The survey was conducted in two rounds: the first one a month before the implementation of the traffic measure and the second one six months after. Of the approximately 3,500 people surveyed in each round, 800 participated in both. “The survey is important, because it's only by gauging how the local population perceives the traffic measure on Zeppelinstraße and to what extent they are willing to change their mobility behaviour that we will be able to design a successful mobility transition. And the results are also significant beyond the Potsdam context, since many other German cities are facing the prospect of similar traffic measures or even diesel bans due to excessive air pollution,” says Erika von Schneidemesser, Project Leader at the IASS.
Praise for bicycle lane
Only a small fraction of respondents agree in principle that the measure is an effective way to improve air quality. While many people from the surrounding municipalities are unhappy about the traffic restrictions, residents of Potsdam itself are full of praise for the new bicycle lane and the decision to separate it from the footpath.
Despite the very low overall support for this particular traffic measure, almost half of the respondents are in favour of investments in measures to reduce car traffic. And 75 per cent of those surveyed – including people who are against the Zeppelinstraße measure – believe that the City of Potsdam should give high or very high priority to environmental protection in other areas as well and provide the necessary funds.
Question mark over whether measure benefits air quality
Local citizens want cleaner air, but they expect that this measure will just shift traffic to side streets without improving air quality. Many Potsdam residents are demanding stricter parking and speed controls for cars, citing the ruthless behaviour of some commuters. In addition to a safer infrastructure for cycling, they are also calling for regular measurements of pollutant concentrations on side streets.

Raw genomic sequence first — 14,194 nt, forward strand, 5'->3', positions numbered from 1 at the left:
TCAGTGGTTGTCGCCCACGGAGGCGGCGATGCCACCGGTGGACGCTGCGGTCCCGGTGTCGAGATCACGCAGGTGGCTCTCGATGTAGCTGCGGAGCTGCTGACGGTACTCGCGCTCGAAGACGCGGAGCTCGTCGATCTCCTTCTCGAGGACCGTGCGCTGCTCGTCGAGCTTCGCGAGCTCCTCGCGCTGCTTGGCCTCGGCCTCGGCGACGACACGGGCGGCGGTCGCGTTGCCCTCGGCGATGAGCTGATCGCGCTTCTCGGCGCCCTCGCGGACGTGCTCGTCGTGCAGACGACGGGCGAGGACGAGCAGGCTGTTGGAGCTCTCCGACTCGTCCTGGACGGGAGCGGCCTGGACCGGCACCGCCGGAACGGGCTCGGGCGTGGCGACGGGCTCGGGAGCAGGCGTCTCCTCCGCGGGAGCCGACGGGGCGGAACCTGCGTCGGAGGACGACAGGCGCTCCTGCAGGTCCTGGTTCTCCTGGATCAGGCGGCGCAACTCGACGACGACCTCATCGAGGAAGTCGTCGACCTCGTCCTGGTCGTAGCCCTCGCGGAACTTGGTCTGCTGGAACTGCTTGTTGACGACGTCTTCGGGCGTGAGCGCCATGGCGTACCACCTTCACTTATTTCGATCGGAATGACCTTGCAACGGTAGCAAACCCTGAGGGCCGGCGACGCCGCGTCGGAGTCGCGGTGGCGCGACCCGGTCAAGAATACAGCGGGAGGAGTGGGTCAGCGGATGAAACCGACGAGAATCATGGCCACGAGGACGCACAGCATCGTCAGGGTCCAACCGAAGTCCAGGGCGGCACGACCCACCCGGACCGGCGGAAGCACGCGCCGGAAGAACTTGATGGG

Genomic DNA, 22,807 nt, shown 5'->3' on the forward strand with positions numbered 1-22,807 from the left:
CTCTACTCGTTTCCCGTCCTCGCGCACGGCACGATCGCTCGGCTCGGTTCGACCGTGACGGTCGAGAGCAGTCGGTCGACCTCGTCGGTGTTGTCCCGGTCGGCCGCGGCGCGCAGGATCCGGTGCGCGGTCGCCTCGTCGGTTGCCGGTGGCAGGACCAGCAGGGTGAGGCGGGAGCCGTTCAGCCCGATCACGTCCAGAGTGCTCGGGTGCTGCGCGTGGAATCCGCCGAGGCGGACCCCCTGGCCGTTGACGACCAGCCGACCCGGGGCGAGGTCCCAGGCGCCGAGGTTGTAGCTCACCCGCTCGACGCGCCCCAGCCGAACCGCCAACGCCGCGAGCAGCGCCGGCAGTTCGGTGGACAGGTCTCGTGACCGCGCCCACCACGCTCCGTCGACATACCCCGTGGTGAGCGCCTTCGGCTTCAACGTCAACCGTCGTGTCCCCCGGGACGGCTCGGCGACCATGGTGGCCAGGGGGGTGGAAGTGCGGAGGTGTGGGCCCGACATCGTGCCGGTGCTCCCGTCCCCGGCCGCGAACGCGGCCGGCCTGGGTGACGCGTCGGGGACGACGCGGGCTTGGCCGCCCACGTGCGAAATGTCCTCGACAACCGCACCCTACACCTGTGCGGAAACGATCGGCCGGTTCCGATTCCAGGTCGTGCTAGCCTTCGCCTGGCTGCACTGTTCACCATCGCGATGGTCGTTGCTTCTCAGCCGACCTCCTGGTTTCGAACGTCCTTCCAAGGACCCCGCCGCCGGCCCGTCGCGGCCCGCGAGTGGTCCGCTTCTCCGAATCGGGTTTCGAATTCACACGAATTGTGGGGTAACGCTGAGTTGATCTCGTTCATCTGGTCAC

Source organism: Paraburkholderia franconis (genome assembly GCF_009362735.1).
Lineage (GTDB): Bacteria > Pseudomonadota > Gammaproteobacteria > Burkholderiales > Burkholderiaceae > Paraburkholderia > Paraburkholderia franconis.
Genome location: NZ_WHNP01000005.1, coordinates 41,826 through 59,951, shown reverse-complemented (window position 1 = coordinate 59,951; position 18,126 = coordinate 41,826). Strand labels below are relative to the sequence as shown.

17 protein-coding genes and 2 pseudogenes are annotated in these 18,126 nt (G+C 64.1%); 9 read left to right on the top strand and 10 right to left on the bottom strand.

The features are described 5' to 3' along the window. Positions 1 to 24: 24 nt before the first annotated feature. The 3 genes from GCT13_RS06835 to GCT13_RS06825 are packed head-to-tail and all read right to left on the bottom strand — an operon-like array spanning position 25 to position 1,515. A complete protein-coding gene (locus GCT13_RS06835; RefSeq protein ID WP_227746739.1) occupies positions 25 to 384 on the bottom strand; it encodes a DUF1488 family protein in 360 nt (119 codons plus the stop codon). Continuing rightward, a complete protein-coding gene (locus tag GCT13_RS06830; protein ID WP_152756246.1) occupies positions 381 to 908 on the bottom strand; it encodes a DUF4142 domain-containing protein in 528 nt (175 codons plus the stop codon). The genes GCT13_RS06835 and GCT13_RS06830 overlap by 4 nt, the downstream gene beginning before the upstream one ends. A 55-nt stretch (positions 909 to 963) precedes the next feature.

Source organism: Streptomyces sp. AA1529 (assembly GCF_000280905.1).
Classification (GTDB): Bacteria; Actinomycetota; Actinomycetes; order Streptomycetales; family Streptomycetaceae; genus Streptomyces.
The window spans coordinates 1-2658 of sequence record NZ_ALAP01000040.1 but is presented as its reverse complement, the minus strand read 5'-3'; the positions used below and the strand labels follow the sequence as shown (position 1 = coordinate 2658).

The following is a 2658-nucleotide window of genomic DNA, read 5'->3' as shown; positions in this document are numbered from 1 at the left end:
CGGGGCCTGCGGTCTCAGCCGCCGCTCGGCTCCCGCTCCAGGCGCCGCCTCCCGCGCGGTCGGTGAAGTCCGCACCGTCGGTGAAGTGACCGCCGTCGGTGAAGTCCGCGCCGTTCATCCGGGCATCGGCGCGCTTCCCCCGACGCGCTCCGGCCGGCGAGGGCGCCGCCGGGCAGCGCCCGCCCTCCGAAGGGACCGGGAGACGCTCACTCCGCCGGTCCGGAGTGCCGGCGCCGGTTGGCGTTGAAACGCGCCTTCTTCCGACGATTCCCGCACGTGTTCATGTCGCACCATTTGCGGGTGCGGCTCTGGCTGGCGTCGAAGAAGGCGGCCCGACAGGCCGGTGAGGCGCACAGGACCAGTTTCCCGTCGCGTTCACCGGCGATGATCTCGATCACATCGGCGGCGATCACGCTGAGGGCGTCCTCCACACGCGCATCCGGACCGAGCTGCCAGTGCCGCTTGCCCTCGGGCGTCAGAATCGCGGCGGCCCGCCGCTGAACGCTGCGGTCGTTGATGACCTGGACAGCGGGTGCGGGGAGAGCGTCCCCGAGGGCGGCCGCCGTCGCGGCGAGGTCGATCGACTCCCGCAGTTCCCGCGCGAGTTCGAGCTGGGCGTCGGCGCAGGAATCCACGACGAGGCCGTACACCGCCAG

Communication of traffic measures is vital
The car is still most people’s preferred mode of transport. That said, 39 per cent of respondents answered “Yes” or “Maybe” to the question of whether they would be willing to use public transport more regularly in future. And 49 per cent of respondents expressed a willingness to get on their bikes more often. So there is a clear need for action to encourage this target group to make the change to environmentally friendly modes of transport. The respondents would also appreciate it if the objectives of alternative mobility options were communicated in a clear and understandable way. And they would like to be better informed about air quality in Potsdam.
A decision on the future routing of traffic on Zeppelinstraße has yet to be taken, and this subject will once more be on the agenda at the upcoming meetings of the Committee on Urban Development, Construction, and Traffic.
The survey was conducted and funded by the IASS. Its content and dissemination were coordinated in cooperation with the Potsdam mobility campaign “Besser Mobil. Besser Leben”. The survey results were published in the brochure “Mobilität, Luftqualität und nachhaltige Städte”.